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The cost/value of good experiences…

The children’s home I work in now charges £2995 per child per week.  It seems like a lot of money I guess.  I am back working for the same children’s home where I started my career in children’s social care in 2004.  At that time the cost of a placement was £2995 per week.  They have not been able to put up their fees in 12 years.   Allowing for inflation the equivilent amount today would be £4230.

Imagine if schools and hospitals had not been given budget increases for 12 years.  There would rightly be an outrage.   I guess most people don’t use children’s homes and those that do don’t vote.

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Lying to children…

In the old days (the mid-eighties) when I was in a kids home, they were often run by married couples who had a team of care staff underneath them.  In the home I was in, these staff were called aunties and uncles.  My main memory of them, probably unfairly, is they were a group of middle-aged women who used to sit around, watch TV and darn socks (yes really).

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They’re my family…

Obviously the word “family” is complicated and painful for all children in care because, irrespective of the circumstances, all of them are united by one simple truth – they are not living with theirs.

Images of “perfect” families abound in popular culture – films, books, even TV adverts, constantly bombard these kids (and, let’s face it, all of us) with idealised versions of what a family “should” be like.  Sure, siblings may argue but they make up in the end, or come together when they need each other – blood is thicker than water and blah, cliche, blah.

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Knowing what happened…

Obviously, as a professional, I have had to write stuff about the children I look after.  In fact,  I have done so everyday of my working life for the past 12 years.   This can be anything from what they have had to eat, daily observations and phone calls with parents to reports for LAC reviews and so on.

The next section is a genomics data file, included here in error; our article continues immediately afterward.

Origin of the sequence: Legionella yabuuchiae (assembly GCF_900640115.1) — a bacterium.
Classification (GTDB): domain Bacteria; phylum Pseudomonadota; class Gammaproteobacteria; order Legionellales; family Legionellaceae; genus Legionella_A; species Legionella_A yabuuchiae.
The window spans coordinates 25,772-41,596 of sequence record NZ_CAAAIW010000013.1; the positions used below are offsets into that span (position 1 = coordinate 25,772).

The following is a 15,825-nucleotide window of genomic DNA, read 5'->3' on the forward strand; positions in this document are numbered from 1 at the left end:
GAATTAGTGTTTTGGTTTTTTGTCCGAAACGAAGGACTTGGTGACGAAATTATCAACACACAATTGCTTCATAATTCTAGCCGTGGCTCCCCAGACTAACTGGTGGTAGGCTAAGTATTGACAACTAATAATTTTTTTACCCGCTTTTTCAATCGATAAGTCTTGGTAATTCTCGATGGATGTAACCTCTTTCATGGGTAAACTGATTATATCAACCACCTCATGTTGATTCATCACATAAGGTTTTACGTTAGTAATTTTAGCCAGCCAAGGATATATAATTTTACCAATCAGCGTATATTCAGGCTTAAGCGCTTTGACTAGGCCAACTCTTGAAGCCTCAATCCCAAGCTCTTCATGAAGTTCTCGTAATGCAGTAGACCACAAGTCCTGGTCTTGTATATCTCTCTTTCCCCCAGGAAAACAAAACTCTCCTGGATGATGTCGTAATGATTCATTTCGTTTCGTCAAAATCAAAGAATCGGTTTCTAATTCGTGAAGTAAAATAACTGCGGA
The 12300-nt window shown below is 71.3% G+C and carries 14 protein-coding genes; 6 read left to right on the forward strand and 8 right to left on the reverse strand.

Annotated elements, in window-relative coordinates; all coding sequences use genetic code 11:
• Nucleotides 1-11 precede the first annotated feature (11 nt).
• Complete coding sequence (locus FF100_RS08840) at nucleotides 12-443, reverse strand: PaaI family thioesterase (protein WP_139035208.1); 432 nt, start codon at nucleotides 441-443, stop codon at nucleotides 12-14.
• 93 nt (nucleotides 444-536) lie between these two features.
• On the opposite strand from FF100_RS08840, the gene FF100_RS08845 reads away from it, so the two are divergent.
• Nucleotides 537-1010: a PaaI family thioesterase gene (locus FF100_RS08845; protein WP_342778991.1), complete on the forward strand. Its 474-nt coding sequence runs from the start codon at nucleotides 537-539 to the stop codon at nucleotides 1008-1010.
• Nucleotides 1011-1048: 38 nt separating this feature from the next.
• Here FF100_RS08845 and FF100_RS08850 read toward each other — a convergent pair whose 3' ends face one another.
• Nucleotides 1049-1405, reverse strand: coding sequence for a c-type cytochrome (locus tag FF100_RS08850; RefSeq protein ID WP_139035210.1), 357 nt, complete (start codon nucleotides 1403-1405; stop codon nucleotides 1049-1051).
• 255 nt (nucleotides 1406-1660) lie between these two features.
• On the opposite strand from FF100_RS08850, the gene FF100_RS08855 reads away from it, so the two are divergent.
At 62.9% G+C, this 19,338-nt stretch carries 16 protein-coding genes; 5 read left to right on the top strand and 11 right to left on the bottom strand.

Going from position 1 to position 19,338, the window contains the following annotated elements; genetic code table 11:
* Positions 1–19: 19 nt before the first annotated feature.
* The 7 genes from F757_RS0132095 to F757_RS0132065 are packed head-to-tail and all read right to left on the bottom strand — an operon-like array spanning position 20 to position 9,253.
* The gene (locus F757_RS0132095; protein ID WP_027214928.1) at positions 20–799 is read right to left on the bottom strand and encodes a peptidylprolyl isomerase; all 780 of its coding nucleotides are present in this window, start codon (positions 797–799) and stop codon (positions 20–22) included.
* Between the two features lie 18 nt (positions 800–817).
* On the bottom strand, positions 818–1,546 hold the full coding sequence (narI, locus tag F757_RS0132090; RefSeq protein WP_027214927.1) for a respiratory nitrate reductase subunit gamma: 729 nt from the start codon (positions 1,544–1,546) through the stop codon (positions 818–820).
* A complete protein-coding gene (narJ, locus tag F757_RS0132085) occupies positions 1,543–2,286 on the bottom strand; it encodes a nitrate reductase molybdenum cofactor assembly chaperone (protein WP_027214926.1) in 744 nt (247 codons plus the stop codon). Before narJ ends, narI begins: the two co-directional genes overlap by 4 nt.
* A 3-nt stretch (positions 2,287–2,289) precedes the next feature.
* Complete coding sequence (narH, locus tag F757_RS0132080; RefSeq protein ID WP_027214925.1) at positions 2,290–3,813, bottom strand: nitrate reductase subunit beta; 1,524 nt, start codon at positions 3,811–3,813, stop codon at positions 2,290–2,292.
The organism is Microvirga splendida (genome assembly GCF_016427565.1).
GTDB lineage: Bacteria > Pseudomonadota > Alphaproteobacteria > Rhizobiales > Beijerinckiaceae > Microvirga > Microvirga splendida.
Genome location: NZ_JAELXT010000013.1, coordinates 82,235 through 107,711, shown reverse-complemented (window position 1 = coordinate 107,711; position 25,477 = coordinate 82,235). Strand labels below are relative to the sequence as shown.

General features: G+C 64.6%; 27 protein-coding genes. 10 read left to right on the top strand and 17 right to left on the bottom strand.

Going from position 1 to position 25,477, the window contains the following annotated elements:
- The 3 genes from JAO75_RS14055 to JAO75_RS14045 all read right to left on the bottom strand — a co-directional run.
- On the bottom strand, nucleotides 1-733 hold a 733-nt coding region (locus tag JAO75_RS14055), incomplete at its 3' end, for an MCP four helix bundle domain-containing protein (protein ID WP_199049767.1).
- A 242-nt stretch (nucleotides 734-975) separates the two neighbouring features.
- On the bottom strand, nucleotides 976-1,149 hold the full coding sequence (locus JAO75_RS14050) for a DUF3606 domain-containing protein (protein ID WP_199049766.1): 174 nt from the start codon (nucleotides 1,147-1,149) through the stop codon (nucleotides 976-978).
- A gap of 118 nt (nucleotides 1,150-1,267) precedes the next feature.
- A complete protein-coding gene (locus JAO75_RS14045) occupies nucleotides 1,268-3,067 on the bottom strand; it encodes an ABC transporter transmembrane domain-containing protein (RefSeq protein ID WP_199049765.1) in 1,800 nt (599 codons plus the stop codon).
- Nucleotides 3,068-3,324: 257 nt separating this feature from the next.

Now, of course, everything I write is meant to be “objective” and “non-judgemental” and so on.  But, of course, that isn’t really what happens – short of straightforward statements of fact such as: “he watched a film on TV” everything is coloured by how I experience the child or young person, and what I think is happening for him or her (in some reports I will be discussing their internal emotional world as much as their outward behaviour).  This will be influenced by my experience, knowledge, training, world view and personal insight.  It is certainly, to a large degree, subjective.

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Can parenting be taught?

So…David Cameron plans to introduce  parenting classes (actually he is reintroducing the idea – there was little uptake before).  He thinks they should be “the norm” and that we all need help.  Well…I agree with him.  I thought I would make that clear because I am about to make a series of caveats and if you aren’t paying attention you might get the impression I don’t agree with him at all.

Firstly, choose your particular cup of tea: neuroscience?  clinical psychology?  psychoanalysis?  common sense?  trite statements of self-evident fact?  Well, all of these will tell you that ages 0-3-years-old, and how a child is looked after during that time, are the most important by far when it come to influencing how a human being will relate to the world around them and the people in it.  Essentially, what happens to you during those years will go a long way to deciding whether you give a fuck about other people and whether you believe they give a fuck about you.